Joe Dillard - 01 - An Innocent Client

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Authors: Scott Pratt
Tags: Fiction, General, Suspense, Thrillers, Mystery & Detective
I’d put into being an athlete, a soldier, and a student, and I soon became very good at it. I found that the law offered a great deal of leeway to an astute and enterprising mind, and I learned to take on even the most damning evidence and spin it to suit my arguments. Within a couple of years, I started to win jury trials. The trial victories translated into publicity, and I soon became the busiest criminal defense lawyer around. The money started rolling in.
    I defended murderers, thieves, drug dealers, prostitutes, white-collar embezzlers, wife beaters, and drunk drivers. The only cases I refused to take were sex crimes. I convinced myself that I was some kind of white knight, a trial lawyer who defended the rights of the accused against an oppressive government. And along the way, I made an unfortunate discovery. I learned that many of the police officers and prosecutors who were on the other side weren’t much different than the criminals I was defending.
    They didn’t give a damn about the truth—all they cared about was winning.
    Still, the thought of moving to the prosecutor’s office was always on my mind. But the money kept me from it. I was taking good care of my wife and my kids. I took pride in being a provider. I took pride in being able to give my children things and opportunities I never had. Before I knew it, ten years had passed.
    And then along came Billy Dockery.
    Billy was a thirty-year-old mama’s boy charged with killing an elderly woman after he broke into her house in the middle of the night. He was long-haired, skinny, stupid, and arrogant, and I didn’t like him from the moment I met him. But he swore he was innocent, the case against him was weak, and his mother was willing to pony up a big fee, so I took it on. A year later, a jury found him not guilty after a three-day trial.
    Billy showed up drunk at my office the next afternoon and tossed an envelope onto my desk. When I asked him what was in it, he said it was a cash bonus, five thousand dollars. I told him his mother had already paid my fee. He was giddy and insistent.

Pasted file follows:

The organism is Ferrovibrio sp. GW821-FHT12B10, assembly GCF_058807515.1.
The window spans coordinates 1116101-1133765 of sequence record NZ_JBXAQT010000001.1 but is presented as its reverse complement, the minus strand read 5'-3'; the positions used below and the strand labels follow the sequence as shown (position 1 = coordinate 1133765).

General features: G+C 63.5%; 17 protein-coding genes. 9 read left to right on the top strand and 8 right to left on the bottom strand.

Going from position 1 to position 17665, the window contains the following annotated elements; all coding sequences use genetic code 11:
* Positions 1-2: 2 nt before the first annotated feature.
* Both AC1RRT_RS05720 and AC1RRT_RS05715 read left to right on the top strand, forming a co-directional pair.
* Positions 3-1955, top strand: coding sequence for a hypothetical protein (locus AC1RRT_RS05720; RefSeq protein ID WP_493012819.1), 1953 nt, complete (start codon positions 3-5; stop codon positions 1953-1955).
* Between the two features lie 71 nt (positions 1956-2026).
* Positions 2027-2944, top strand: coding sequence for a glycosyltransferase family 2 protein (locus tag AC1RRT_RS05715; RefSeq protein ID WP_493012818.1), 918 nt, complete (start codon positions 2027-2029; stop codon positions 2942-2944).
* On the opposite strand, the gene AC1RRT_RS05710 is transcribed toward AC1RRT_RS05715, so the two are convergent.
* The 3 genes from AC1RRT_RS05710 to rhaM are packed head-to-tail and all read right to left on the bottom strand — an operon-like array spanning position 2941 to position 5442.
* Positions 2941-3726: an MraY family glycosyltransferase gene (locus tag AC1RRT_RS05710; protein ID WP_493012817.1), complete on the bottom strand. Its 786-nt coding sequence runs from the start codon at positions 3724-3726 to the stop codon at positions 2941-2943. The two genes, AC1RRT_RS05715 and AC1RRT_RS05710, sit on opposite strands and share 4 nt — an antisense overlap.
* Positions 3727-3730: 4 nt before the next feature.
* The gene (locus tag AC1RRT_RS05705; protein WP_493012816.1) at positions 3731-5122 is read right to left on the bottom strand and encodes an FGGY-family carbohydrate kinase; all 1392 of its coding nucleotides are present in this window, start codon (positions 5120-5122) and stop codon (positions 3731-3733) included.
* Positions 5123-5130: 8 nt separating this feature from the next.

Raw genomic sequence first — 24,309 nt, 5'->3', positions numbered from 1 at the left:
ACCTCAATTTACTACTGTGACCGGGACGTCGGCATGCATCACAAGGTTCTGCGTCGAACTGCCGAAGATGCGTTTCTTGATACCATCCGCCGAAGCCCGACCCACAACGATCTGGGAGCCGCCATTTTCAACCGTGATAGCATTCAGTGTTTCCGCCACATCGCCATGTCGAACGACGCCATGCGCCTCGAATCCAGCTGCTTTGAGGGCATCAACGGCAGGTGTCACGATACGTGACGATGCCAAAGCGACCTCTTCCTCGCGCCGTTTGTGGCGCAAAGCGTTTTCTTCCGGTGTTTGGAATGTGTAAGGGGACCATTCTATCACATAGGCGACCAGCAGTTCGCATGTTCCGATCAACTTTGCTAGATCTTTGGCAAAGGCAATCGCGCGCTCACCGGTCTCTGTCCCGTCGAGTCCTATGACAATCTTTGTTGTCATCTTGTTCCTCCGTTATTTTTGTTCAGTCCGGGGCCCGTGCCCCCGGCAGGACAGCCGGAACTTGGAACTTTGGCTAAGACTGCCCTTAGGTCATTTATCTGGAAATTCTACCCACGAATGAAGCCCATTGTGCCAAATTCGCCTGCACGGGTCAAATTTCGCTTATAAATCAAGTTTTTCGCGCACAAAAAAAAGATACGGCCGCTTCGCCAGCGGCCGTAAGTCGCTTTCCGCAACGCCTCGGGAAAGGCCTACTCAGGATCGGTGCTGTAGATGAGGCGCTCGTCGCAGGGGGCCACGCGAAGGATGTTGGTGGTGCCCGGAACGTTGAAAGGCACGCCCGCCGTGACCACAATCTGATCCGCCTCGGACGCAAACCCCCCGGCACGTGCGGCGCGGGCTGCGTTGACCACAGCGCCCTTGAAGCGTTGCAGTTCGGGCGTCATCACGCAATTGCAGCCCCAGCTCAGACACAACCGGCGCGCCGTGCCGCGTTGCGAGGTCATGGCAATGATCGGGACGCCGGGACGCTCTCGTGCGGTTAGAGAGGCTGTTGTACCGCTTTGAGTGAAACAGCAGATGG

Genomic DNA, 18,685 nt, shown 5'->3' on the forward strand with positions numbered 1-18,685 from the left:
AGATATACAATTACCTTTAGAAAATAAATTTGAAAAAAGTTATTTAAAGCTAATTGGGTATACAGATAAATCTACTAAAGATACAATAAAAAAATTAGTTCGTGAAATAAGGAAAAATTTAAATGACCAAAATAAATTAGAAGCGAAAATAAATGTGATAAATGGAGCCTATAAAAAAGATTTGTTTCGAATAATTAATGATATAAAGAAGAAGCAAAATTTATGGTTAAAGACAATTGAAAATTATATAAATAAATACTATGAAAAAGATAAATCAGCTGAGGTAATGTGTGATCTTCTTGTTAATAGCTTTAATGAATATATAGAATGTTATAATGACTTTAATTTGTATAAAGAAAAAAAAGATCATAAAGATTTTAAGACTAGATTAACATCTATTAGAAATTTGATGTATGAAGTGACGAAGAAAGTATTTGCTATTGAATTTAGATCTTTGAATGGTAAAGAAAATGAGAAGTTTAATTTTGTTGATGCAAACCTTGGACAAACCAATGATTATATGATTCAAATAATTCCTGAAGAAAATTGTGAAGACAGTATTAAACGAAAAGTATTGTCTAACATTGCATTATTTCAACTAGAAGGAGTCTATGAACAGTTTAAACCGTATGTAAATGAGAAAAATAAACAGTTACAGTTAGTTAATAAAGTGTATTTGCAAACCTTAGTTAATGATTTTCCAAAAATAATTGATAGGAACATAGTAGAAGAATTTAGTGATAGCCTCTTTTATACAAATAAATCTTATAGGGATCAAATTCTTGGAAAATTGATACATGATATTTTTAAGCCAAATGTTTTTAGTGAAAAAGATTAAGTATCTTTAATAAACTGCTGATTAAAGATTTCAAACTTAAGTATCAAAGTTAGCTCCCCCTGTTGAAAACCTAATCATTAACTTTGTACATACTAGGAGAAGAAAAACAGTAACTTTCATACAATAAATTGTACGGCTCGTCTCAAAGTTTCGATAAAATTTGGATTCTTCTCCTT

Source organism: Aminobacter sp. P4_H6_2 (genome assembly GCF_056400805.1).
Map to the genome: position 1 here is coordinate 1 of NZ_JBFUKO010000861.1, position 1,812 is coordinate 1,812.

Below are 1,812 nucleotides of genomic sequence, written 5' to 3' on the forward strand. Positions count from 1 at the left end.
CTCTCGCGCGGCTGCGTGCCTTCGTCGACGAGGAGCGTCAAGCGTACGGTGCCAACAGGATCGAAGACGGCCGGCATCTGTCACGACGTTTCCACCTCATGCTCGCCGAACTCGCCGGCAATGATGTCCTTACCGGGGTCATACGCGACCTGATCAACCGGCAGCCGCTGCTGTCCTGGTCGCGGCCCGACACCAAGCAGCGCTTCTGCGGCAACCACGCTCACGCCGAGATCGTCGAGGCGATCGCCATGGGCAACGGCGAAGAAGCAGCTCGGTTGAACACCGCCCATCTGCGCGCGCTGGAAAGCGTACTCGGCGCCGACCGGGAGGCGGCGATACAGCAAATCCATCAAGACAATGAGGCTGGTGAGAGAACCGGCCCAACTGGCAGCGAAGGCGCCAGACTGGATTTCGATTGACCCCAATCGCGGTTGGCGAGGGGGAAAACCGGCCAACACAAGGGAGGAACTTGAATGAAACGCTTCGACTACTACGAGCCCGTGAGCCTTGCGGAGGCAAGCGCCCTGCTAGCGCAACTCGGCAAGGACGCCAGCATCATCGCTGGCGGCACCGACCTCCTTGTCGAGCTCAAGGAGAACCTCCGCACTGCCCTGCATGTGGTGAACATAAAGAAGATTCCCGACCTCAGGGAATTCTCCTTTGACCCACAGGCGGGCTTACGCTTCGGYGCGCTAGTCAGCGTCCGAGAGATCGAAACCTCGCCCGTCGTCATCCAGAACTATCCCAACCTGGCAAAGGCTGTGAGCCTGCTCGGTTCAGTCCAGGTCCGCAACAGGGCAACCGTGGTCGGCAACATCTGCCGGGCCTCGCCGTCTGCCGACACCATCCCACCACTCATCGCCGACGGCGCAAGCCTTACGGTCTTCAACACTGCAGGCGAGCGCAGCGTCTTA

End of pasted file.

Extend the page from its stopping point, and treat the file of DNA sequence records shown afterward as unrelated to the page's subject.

I knew he didn’t have a job, so I asked him where he got the money.
    ”Off’n that woman,” he said.
    ”What woman?”
    ”That woman I killed. I got a bunch more’n this.
    I figger you earned a piece of it.”
    I threw him and his money out onto the street.
    There wasn’t any use in telling the police about it.
    Double jeopardy prevented Billy from being tried again, and the rules about client confidentiality meant I couldn’t divulge his dirty little secret anyway.
    Prior to Billy, I did what all criminal defense lawyers do—I avoided discussions with my clients about what really happened. I concerned myself only with evidence and procedure. But when Billy slapped me in the face with the truth, I realized I’d been fooling myself for years. I realized that my profession, my reputation, my entire perception of myself was nothing more than a facade. I was a whore, selling my services to the highest bidder. I wasn’t interested in truth; I was interested in winning, because winning led to money. I’d completely lost my sense of honor.
    When that realization hit me, I wanted to quit practicing law altogether. But my children were in high school and would soon be going off to college. Caroline had managed our money well, but we didn’t have enough stashed away to allow me to quit outright. So Caroline and I talked it over, and we decided I’d keep going until the kids had graduated and gone on to college. After that, we’d figure out what I was going to do for the rest of my life.
    I immediately began to cut back on the number of cases I took. The death penalty cases I was doing these days were all appointed, payback from judges for the days when I was spinning facts and helping people like Billy Dockery walk out the door. Now my son was in college and my daughter was a senior in high school. In less than a year, I hoped to finish up the cases I had and

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